We explored the village of Paro. For now Paro remains one of the best Bhutanese towns to explore on foot and is worth an hour or two's stroll at the end of a day of sightseeing. From there, we went to Kyichu Lhakhang, originally built in the 7th century. There is a belief that the two orange trees in the courtyard of Kyichu Lhakhang bear fruit throughout the year. We saw phallus paintings on the walls of local homes. Traditionally, symbols of an erect penis in Bhutan have been intended to drive away the evil eye and malicious gossip.
Next we sat beside the Paro revier aka Paro Chhu that flows through the Paro Valley and gazed at the sub-alpine and temperate forests found along its middle and lower reaches.

Food Finds

A typical Bhutanese meal consists of rice, a dish of Ema Datshi, the country’s favourite dish of chili and cheese, pork, beef curry or lentils. The core of Bhutanese cooking is rice – both white rice and nutty-flavoured red rice (eue chum).

Famous alcohol – Read Panda Beer, Druk Beer, K5 Whiskey, The Silver Jubilee, The peach wine, I find, is less sweet than you might expect and very refreshing when chilled (the Zumim brand isn’t bad). 
If you are sober enough to walk out on your own legs, say “Kadrinchhey” (thank you) and pay your bill. 

Day Six Fix

The Tiger's Nest Monastery is one of Bhutan’s most incredible sites, perched on the side of a sheer cliff 900m above the floor of Paro Valley. Bags, phones and cameras have to be deposited at the entrance, where your guide will register with the army. We climbed down into the original Tiger's Nest cave just above the chapel. The trail is well laid out  and does not take more than 2-2.5 hours one way to cover the 3.5 km distance while following the prayer flags. After descending down 450 steps, we saw the waterfall just before Tiger’s Nest. In the monsoons, the water flow is so high that you need to run across the bridge superfast to not get drenched completely.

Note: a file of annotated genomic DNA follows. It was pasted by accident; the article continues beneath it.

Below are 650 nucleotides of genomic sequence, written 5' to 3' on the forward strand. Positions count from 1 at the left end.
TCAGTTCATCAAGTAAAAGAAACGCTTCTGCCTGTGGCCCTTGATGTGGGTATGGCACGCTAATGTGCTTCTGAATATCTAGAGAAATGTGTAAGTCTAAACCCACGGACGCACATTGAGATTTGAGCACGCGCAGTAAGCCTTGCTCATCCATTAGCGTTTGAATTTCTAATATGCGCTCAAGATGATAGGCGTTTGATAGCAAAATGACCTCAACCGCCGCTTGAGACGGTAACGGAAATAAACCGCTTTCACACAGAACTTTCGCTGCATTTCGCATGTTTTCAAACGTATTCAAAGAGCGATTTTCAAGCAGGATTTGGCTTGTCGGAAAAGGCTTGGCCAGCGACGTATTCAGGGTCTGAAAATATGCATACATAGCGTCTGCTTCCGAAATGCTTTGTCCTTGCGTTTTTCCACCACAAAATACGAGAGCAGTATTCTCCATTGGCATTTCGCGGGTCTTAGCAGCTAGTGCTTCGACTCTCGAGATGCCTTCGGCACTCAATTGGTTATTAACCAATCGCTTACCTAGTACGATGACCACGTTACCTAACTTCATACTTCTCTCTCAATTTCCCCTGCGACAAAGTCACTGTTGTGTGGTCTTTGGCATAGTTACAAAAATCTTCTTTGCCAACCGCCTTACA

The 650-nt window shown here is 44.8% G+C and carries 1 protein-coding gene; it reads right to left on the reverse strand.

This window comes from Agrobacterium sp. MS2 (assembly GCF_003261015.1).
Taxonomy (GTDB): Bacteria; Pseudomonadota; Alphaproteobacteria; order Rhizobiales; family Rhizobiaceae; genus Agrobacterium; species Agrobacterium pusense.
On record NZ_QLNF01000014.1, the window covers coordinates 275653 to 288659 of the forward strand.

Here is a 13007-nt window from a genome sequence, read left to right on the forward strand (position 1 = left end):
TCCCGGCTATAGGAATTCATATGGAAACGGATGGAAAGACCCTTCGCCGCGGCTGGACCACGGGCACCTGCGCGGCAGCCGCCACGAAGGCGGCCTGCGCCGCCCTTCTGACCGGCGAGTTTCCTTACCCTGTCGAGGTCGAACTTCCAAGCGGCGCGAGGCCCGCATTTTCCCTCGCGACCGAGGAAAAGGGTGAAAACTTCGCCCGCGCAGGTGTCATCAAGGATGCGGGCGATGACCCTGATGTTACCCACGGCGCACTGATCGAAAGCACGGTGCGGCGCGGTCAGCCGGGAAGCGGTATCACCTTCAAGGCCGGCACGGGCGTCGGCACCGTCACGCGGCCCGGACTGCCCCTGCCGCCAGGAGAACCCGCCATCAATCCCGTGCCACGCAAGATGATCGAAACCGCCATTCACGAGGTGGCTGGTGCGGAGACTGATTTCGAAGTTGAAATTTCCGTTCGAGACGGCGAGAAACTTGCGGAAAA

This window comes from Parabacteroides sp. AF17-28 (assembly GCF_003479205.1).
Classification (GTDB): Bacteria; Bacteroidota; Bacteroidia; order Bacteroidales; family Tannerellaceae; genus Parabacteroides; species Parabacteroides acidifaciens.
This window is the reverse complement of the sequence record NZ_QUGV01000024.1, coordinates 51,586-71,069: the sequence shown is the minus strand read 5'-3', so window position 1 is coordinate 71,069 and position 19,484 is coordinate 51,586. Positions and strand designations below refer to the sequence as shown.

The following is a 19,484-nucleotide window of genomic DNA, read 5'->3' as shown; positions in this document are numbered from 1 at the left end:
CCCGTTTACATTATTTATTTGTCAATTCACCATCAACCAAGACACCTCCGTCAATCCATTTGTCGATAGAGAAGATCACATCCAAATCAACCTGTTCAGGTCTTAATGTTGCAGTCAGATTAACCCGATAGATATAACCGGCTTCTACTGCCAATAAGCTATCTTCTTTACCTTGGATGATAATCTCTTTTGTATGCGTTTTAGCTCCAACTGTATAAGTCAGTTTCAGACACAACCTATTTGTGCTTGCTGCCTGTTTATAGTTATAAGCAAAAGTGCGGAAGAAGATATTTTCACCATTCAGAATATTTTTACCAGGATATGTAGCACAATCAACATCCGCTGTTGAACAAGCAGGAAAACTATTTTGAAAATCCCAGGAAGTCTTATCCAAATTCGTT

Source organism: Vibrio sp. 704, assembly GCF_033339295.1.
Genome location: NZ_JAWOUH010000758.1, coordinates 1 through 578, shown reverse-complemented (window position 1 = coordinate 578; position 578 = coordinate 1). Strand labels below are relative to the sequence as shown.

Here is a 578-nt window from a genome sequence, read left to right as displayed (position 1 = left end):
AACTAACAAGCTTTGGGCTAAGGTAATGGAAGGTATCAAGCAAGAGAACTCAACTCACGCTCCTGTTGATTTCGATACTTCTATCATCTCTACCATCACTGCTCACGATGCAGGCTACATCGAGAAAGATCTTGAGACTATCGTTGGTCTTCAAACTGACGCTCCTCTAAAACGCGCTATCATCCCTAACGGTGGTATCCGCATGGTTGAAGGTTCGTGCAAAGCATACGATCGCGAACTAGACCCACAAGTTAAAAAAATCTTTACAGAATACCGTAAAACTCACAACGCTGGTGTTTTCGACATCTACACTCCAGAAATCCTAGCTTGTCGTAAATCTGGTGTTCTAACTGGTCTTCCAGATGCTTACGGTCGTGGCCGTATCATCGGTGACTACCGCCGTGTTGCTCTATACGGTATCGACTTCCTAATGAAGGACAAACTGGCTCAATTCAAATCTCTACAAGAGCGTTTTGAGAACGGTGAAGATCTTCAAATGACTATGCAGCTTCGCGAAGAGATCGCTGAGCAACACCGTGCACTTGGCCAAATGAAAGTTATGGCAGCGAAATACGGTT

PS - The monastery remains closed from 1-2 pm everyday so the priests can have lunch.

Day Seven Sayonara

After breakfast, we headed to Paro Dzong, sitting pretty on a hillock, looking over the entire town. The sixteenth century Dzong was once the centre of administration of all of Bhutan.

Finally we returned to the border town of Phuentsholing and it was a Saturday night!!

Ankita Malik is a Delhi based communications consultant and a globetrotter. 

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    I am really surprised to know your tremendous experience in Bhutan.The presenting way and capturing pictures are truly awesome.
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    Thanks for sharing this inspiring post.